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Journal Article

An experiment to reestablish the red-winged grasshopper Oedipoda germanica (Latr.) (Caelifera: Acrididae), threatened with extinction in Germany


Davis,  A.J.
Department of Biochemistry, MPI for Chemical Ecology, Max Planck Society;

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Wagner, G., Köhler, G., Berger, U., & Davis, A. (2005). An experiment to reestablish the red-winged grasshopper Oedipoda germanica (Latr.) (Caelifera: Acrididae), threatened with extinction in Germany. Journal for Nature Conservation, 13(4), 257-266. doi:10.1016/j.jnc.2005.02.005.

Cite as: https://hdl.handle.net/11858/00-001M-0000-0012-A805-C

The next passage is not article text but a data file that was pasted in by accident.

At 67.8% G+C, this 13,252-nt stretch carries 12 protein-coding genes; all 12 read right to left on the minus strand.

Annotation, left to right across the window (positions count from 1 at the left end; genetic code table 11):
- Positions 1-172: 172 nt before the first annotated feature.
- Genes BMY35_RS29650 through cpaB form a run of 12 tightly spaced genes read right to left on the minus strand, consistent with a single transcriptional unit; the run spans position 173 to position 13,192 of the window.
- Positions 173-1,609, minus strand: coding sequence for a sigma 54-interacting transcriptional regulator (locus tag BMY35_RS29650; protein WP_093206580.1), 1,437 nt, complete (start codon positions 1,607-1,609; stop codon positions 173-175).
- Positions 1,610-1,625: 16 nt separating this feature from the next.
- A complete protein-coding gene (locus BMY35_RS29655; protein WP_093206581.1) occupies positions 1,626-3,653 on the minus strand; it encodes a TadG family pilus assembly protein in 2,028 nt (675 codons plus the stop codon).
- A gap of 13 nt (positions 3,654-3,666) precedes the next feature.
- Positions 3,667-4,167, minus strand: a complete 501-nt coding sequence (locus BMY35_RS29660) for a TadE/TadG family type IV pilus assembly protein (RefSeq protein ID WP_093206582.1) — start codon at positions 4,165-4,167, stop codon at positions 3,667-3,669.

In the first attempt to re-establish a population of the red-winged grasshopper, Oedipoda germanica (Latr.), threatened with extinction in Germany, 32 adults (19 females, 13 males) were taken from a population in a limestone quarry, individually marked, and translocated to the "Leutratal" nature reserve near Jena, Thuringia, formerly inhabited by the species. A simulation model with two scenarios was run to determine the probability of re-establishment of this small translocated population. One of the two scenarios indicated that populations of 20 females could survive with optimal life history parameters. In 1994, the year of translocation, during seven nights of observation between July and September, 25 adults were re-observed at least once. About 50% of the females and 70% of the males were found in a 20 m radius of the release point, whereas a maximum distance of about 70 m was recorded for a female. Using minimum female life-span and oviposition data from greenhouse experiments, 545 eggs were estimated to have been laid by the initial inoculum in 1994. In the subsequent years 1995 and 1996, only seven and three grasshoppers were observed within 30 m of the release point in 1994. However, the translocated population obviously went extinct in 1997 because no O. germanica could be found in that or following years. By comparing source and release habitat, the possible causes of the failed re-establishment were elucidated. In the year of release a short mean adult life span of 26 days was observed, assumed to be the consequence of high predation, and resulting in a lower reproductive rate. In the following years, low soil temperature of the release habitat probably delayed egg hatching for about 1 week, delaying phenology and thereby reducing the period over which eggs could be laid. A rapid population decline resulted in only three females found in the year before extinction.